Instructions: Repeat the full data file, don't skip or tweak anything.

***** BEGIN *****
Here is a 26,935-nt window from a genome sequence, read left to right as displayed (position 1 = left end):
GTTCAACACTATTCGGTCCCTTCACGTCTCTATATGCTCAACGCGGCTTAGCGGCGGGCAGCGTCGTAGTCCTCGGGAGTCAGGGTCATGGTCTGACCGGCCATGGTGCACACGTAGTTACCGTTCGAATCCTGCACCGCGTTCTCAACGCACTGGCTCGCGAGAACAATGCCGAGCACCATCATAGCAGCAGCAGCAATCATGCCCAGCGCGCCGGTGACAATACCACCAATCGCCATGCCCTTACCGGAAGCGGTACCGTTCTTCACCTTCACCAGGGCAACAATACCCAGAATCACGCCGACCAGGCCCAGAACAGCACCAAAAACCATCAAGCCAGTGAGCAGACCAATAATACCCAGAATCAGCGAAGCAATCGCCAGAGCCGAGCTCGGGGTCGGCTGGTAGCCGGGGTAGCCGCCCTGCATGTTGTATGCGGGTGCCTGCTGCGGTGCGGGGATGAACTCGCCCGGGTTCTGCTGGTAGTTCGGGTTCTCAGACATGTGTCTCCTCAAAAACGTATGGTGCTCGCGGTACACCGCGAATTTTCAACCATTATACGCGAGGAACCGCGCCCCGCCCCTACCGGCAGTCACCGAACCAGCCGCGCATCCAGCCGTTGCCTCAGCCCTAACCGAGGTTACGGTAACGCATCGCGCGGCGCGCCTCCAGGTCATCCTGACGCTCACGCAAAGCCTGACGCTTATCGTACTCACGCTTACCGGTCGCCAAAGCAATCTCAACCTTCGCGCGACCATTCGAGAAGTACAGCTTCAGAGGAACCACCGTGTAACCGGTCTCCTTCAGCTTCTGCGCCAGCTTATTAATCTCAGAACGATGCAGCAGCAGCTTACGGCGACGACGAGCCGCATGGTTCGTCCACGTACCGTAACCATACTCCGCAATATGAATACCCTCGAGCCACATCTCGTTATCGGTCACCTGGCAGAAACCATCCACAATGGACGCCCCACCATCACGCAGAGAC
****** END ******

Here is a 26,935-nt window from a genome sequence, read left to right as displayed (position 1 = left end):
GTTCAACACTATTCGGTCCCTTCACGTCTCTATATGCTCAACGCGGCTTAGCGGCGGGCAGCGTCGTAGTCCTCGGGAGTCAGGGTCATGGTCTGACCGGCCATGGTGCACACGTAGTTACCGTTCGAATCCTGCACCGCGTTCTCAACGCACTGGCTCGCGAGAACAATGCCGAGCACCATCATAGCAGCAGCAGCAATCATGCCCAGCGCGCCGGTGACAATACCACCAATCGCCATGCCCTTACCGGAAGCGGTACCGTTCTTCACCTTCACCAGGGCAACAATACCCAGAATCACGCCGACCAGGCCCAGAACAGCACCAAAAACCATCAAGCCAGTGAGCAGACCAATAATACCCAGAATCAGCGAAGCAATCGCCAGAGCCGAGCTCGGGGTCGGCTGGTAGCCGGGGTAGCCGCCCTGCATGTTGTATGCGGGTGCCTGCTGCGGTGCGGGGATGAACTCGCCCGGGTTCTGCTGGTAGTTCGGGTTCTCAGACATGTGTCTCCTCAAAAACGTATGGTGCTCGCGGTACACCGCGAATTTTCAACCATTATACGCGAGGAACCGCGCCCCGCCCCTACCGGCAGTCACCGAACCAGCCGCGCATCCAGCCGTTGCCTCAGCCCTAACCGAGGTTACGGTAACGCATCGCGCGGCGCGCCTCCAGGTCATCCTGACGCTCACGCAAAGCCTGACGCTTATCGTACTCACGCTTACCGGTCGCCAAAGCAATCTCAACCTTCGCGCGACCATTCGAGAAGTACAGCTTCAGAGGAACCACCGTGTAACCGGTCTCCTTCAGCTTCTGCGCCAGCTTATTAATCTCAGAACGATGCAGCAGCAGCTTACGGCGACGACGAGCCGCATGGTTCGTCCACGTACCGTAACCATACTCCGCAATATGAATACCCTCGAGCCACATCTCGTTATCGGTCACCTGGCAGAAACCATCCACAATGGACGCCCCACCATCACGCAGAGAC